No human being has ever been able to resist sin for the duration of his or her life; every person sins against God. Regardless of the motivation leading to sin, disobedience drives a wedge between our holy and loving God and us, fracturing the relationship He seeks to have with us and that we desparately need in order to experience the fullness and joy in life.

Too often we minize the impact of sin, believing that any given sinful act is just another insignificant and forgettable event in a life filled with thousands and thousands of choices. But our determination to trivialize sin does not mean that it is unimportant. God takes every sin seriously because it indicates the sincerity of our committment to Him.

Sin literally destroys our relationship with God; each sin is an offense against Him, even if it is unintentional. As a result, without some type of radical mechanism of reconciliation, it is impossible for us to gain God's unmitigated favour and receive His eternal favour and blessings.

Recognizing how impossible it is for us to remain free from sin, but unable to ignore sin, God determined that the only way for Him to enjoy an unbroken relationship with us would be through the provision of a permanent and encompassing sacrifice for our sins.

The incredible act of love by God - sending His perfect Son to earth to take full responsibility for our sins, and to pay the price for our past, present, and future bad choices - is the ultimate example of God's grace. It is that grace alone that enables us to have the assurance that our soul will live forever with God. Without the vicarious death the Jesus on our behalf we would not have any hope of eternal reconciliation with God because we are too immersed in sin.

When Jesus died on the cross, He did more than just expire with our sins in tow; He conquered both death and the necessity of eternal condemnation of all people through His ressurection. His return to Heaven provides us with an advocate before the eternal Judge as well as the means to become a new form of humanity through the empowerment of the Holy Spirit, who lives within us once we confess our sins and turn our life over to Jesus.

Accepting God's grace (through Jesus Christ) is not merely "eternal fire insurance" - a kind of supernatural death benefit that kicks in after our funeral. Salvation introduces radical changes into our earthly experience as well. The Holy Spirit of God is sent to take up residence within
us, providing power, guidance, and security that would otherwise be unavailable.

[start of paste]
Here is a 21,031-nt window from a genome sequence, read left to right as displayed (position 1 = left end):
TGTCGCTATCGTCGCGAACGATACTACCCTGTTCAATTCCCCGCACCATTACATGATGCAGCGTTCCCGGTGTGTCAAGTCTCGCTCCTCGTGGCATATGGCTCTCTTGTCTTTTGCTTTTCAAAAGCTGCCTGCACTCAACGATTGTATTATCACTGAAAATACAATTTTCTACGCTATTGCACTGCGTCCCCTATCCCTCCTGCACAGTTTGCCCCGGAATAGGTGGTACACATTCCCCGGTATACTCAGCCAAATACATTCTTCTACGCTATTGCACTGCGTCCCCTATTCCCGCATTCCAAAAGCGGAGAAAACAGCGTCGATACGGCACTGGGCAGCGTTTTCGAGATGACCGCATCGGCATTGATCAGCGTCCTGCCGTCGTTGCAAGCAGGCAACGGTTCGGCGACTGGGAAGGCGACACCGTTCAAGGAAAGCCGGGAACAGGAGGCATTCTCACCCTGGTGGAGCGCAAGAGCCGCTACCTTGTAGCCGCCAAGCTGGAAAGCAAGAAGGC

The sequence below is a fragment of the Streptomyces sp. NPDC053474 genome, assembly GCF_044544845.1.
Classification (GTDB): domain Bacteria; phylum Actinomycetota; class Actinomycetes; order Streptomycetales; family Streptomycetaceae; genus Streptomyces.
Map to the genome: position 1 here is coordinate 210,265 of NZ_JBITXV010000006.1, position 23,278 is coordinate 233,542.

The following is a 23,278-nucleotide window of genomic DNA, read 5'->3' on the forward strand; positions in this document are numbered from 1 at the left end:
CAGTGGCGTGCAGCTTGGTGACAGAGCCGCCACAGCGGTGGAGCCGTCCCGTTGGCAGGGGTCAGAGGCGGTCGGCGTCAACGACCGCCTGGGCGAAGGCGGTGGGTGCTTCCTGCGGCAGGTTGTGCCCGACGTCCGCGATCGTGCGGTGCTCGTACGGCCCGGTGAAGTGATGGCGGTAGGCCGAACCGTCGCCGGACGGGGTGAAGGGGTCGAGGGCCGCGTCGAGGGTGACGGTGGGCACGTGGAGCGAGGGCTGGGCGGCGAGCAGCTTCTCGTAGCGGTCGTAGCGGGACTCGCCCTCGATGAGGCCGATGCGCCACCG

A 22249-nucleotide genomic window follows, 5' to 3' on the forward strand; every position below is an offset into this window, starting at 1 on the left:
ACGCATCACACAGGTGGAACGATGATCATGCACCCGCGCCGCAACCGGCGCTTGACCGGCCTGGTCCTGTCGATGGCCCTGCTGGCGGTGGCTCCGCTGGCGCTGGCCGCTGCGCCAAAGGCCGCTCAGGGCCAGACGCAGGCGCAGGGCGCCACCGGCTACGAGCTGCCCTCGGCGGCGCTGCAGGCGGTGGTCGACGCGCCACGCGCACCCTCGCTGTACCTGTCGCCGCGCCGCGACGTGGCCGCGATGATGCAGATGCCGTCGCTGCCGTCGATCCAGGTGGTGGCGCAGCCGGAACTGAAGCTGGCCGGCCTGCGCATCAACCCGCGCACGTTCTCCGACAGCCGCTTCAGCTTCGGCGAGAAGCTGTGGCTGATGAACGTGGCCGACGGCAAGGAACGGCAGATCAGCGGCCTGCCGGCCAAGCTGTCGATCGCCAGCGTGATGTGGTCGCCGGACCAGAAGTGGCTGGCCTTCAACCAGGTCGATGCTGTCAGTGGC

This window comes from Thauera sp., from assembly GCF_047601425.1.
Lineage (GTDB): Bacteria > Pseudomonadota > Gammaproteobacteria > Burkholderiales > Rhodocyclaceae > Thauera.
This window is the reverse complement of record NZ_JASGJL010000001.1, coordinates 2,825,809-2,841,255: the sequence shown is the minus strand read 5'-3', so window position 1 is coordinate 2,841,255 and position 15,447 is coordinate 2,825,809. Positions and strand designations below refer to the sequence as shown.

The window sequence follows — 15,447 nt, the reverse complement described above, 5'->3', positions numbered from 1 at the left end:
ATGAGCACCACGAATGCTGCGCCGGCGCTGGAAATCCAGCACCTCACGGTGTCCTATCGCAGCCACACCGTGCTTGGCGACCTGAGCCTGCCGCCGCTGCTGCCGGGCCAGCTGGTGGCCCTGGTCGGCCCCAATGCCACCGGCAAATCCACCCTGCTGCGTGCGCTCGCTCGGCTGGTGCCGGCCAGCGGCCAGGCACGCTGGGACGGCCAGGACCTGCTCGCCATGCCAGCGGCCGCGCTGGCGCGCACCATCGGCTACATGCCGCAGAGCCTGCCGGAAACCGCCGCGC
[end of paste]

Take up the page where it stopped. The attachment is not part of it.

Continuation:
So why is this such a big deal? It continues below...

Why God's Love is So Painfully Awesome:

He sent His own Son to die a painful and unjust death on behalf of people who did not deserve another chance, much less a free ride for eternity.

He is so totally in love with us, and so desirous of an intense relationship with us, that He analyzed all of our dysfunctions and developed a relatively painless means our of our own frailties.

He sees the good in the believer that he or she cannot see in him or herself.

He fought to the finish to defend us from an adversary who merciliess exploits our weaknesses.

He made this abudant love and care available to everyone, and is waiting for those who are not yet interested in the hope that they might have a change of heart and embrace the One who embraced Him first.

Aha... Here's the key point... God desires a relationship with us... Jesus makes a relationship with God possible. It's not about earning salvation or righteousness (as with world religions)...

Drowning in a sea of noise…

Wow… I’ve been thinking about what to write about tonight, seeing as how I feel the need to post something, but I didn’t really want to just post for the sake of posting. If I had wanted to do that I could have written something about the Simpsons or how the Leafs won last night or something like that… But lately I’ve been thinking about blogs. What are they, really? They’re their owner’s personal (and yet very public) online forum. Yay. Seems like there are many hundreds of thousands (or probably tens of millions) of blogs online. That’s a lot of noise… Everybody with their own personal podium, declaring (writing) their opinions for the whole world to see. Blogs took quite the interesting turn through the media during the past election here in Canada, in particular when one of the party bigwigs got into trouble with opinions posted on their blog… Whoops. Guess there should be a degree of discreetness in blogging. Maybe. Or maybe people should be aware that opinions aren’t always a safe thing to post online.